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Section One: Of the Source of Metaphysics

25 September, 2015 - 14:22

In presenting a branch of knowledge as science, it is necessary to be able to define with precision its distinguishing char- acteristic, that which it possesses in common with no other branch, and which is therefore specialto itself; when this is not the case the boundaries of all sciences run into one another, and no one of them can be thoroughly treated of, according to its own nature.

Now this speciality may consist in the distinction of its object, of its sourcesofcognition, of its modeofcognition, or lastly, of several if not all these points taken together, on which the idea of a possible science and of its territory primarily rests.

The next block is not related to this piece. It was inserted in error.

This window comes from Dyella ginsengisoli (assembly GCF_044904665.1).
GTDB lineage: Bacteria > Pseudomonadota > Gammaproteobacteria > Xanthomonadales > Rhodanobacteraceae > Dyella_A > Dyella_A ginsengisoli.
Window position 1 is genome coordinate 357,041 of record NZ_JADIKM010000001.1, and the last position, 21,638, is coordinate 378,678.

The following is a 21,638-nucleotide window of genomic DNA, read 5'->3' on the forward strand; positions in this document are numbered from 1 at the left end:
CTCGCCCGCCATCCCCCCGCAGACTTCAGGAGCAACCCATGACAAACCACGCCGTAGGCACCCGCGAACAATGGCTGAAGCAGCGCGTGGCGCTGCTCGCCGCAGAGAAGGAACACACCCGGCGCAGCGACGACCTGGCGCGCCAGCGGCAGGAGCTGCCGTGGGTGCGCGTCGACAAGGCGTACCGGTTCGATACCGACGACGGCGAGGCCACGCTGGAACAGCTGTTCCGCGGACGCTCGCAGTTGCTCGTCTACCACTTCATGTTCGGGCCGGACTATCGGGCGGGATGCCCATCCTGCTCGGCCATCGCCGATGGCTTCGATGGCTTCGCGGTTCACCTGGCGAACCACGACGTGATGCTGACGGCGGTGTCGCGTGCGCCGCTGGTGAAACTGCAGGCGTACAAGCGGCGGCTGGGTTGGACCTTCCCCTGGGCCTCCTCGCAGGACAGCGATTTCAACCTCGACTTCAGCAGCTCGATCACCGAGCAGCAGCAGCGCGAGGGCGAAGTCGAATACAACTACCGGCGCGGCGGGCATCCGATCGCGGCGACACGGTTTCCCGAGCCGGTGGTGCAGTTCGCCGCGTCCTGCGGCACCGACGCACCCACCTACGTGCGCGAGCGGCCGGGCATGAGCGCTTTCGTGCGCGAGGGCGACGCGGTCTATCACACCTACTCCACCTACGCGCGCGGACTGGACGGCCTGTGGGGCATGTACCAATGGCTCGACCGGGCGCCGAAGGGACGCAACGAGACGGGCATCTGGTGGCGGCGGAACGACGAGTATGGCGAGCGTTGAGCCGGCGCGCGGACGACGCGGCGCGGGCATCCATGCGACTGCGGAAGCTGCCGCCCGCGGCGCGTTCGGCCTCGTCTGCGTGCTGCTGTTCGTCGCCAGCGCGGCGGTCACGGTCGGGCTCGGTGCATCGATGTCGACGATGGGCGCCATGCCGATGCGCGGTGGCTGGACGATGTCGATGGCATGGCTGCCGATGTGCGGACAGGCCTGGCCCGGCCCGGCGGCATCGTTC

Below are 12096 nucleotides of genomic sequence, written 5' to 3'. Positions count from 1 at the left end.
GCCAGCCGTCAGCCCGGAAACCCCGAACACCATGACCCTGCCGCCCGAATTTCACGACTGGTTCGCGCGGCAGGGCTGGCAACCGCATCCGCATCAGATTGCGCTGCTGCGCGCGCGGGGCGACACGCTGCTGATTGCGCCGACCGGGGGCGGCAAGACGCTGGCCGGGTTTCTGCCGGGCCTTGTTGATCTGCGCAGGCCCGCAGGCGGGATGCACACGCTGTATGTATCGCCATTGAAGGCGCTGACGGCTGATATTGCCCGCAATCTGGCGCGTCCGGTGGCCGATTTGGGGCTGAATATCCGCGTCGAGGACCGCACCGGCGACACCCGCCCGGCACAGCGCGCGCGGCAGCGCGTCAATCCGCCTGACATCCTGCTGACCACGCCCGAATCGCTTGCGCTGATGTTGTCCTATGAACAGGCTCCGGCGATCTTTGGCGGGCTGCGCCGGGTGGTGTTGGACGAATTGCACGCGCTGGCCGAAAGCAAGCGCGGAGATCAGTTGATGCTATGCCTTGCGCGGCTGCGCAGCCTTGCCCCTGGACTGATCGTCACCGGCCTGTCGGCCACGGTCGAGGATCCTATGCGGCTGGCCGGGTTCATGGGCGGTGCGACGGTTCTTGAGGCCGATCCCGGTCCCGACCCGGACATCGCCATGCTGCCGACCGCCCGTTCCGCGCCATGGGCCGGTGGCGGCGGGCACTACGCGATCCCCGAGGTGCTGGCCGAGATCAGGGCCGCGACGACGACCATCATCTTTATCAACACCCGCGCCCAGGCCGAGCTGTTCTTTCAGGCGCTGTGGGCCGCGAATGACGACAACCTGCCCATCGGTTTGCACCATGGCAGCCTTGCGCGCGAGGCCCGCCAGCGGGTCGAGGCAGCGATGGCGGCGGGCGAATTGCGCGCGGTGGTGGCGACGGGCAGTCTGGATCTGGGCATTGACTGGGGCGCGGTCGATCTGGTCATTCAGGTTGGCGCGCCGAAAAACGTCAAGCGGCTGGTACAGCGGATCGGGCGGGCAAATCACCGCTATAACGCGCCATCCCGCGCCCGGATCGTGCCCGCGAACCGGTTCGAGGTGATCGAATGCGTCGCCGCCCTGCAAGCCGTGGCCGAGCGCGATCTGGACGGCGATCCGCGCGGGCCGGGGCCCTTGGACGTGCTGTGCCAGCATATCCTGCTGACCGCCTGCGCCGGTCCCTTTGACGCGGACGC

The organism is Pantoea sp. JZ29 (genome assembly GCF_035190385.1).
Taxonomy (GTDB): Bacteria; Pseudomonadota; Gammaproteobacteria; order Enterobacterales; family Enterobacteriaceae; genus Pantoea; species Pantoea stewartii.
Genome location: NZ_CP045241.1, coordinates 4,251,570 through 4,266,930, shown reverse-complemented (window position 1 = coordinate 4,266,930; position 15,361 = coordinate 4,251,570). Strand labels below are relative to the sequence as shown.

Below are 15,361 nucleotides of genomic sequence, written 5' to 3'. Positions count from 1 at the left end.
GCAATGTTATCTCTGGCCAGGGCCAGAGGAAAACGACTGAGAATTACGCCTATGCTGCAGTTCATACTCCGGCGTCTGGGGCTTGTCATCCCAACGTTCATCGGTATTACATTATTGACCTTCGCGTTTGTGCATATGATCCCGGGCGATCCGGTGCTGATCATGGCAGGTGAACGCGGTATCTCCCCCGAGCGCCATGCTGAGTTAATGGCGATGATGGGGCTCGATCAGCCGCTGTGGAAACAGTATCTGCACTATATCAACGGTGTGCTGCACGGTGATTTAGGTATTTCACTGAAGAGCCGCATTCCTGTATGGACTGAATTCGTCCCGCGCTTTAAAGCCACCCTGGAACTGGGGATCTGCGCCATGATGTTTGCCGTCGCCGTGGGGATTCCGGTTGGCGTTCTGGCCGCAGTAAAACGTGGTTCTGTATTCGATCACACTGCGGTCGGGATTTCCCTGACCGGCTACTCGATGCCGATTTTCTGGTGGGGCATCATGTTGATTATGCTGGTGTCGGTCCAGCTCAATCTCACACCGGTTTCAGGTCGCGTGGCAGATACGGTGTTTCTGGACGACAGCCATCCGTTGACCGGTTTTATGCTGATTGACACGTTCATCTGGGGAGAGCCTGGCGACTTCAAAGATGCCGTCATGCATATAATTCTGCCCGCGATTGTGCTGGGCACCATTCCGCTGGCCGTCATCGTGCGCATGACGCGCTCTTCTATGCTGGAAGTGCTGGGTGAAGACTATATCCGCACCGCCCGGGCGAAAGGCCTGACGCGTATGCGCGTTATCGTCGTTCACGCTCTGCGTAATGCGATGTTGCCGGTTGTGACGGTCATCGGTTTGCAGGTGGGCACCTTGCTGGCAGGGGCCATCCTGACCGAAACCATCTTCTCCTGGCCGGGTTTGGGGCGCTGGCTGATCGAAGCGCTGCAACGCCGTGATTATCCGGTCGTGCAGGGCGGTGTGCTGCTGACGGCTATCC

Firstly, as regards the sourcesof metaphysical knowledge, the very conception of the latter shows that these cannot be empirical. Its principles (under which not merely its axioms, but also its fundamental conceptions are included) must consequently never be derived from experience; since it is not physicalbut metaphysicalknowledge, i.e., knowledge beyond experience, that is wanted. Thus neither external experience, the source of physical science proper, nor internal experience, the groundwork of empirical psychology, will suffice for its foundation. It consists, then, in knowledge apriori, that is, knowledge derived from pure understanding and pure reason. …